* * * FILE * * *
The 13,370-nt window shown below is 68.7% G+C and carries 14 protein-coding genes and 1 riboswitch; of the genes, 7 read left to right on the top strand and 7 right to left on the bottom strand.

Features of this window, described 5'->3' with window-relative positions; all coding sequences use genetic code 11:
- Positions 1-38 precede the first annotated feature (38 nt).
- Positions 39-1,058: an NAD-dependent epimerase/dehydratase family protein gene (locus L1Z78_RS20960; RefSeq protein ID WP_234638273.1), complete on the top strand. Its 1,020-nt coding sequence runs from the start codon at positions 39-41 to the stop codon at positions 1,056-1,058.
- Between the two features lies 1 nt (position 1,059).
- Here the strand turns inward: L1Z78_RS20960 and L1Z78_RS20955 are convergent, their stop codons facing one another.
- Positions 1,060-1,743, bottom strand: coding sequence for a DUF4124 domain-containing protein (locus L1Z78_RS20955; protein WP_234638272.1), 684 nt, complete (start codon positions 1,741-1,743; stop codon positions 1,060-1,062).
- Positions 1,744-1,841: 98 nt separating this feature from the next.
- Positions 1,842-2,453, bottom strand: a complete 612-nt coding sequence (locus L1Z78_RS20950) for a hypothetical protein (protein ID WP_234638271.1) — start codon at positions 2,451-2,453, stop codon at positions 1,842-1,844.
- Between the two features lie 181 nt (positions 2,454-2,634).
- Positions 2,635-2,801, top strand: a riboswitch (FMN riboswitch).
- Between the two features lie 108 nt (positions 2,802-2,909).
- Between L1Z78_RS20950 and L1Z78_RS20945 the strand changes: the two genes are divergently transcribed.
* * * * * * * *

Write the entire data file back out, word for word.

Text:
The 13,370-nt window shown below is 68.7% G+C and carries 14 protein-coding genes and 1 riboswitch; of the genes, 7 read left to right on the top strand and 7 right to left on the bottom strand.

Features of this window, described 5'->3' with window-relative positions; all coding sequences use genetic code 11:
- Positions 1-38 precede the first annotated feature (38 nt).
- Positions 39-1,058: an NAD-dependent epimerase/dehydratase family protein gene (locus L1Z78_RS20960; RefSeq protein ID WP_234638273.1), complete on the top strand. Its 1,020-nt coding sequence runs from the start codon at positions 39-41 to the stop codon at positions 1,056-1,058.
- Between the two features lies 1 nt (position 1,059).
- Here the strand turns inward: L1Z78_RS20960 and L1Z78_RS20955 are convergent, their stop codons facing one another.
- Positions 1,060-1,743, bottom strand: coding sequence for a DUF4124 domain-containing protein (locus L1Z78_RS20955; protein WP_234638272.1), 684 nt, complete (start codon positions 1,741-1,743; stop codon positions 1,060-1,062).
- Positions 1,744-1,841: 98 nt separating this feature from the next.
- Positions 1,842-2,453, bottom strand: a complete 612-nt coding sequence (locus L1Z78_RS20950) for a hypothetical protein (protein ID WP_234638271.1) — start codon at positions 2,451-2,453, stop codon at positions 1,842-1,844.
- Between the two features lie 181 nt (positions 2,454-2,634).
- Positions 2,635-2,801, top strand: a riboswitch (FMN riboswitch).
- Between the two features lie 108 nt (positions 2,802-2,909).
- Between L1Z78_RS20950 and L1Z78_RS20945 the strand changes: the two genes are divergently transcribed.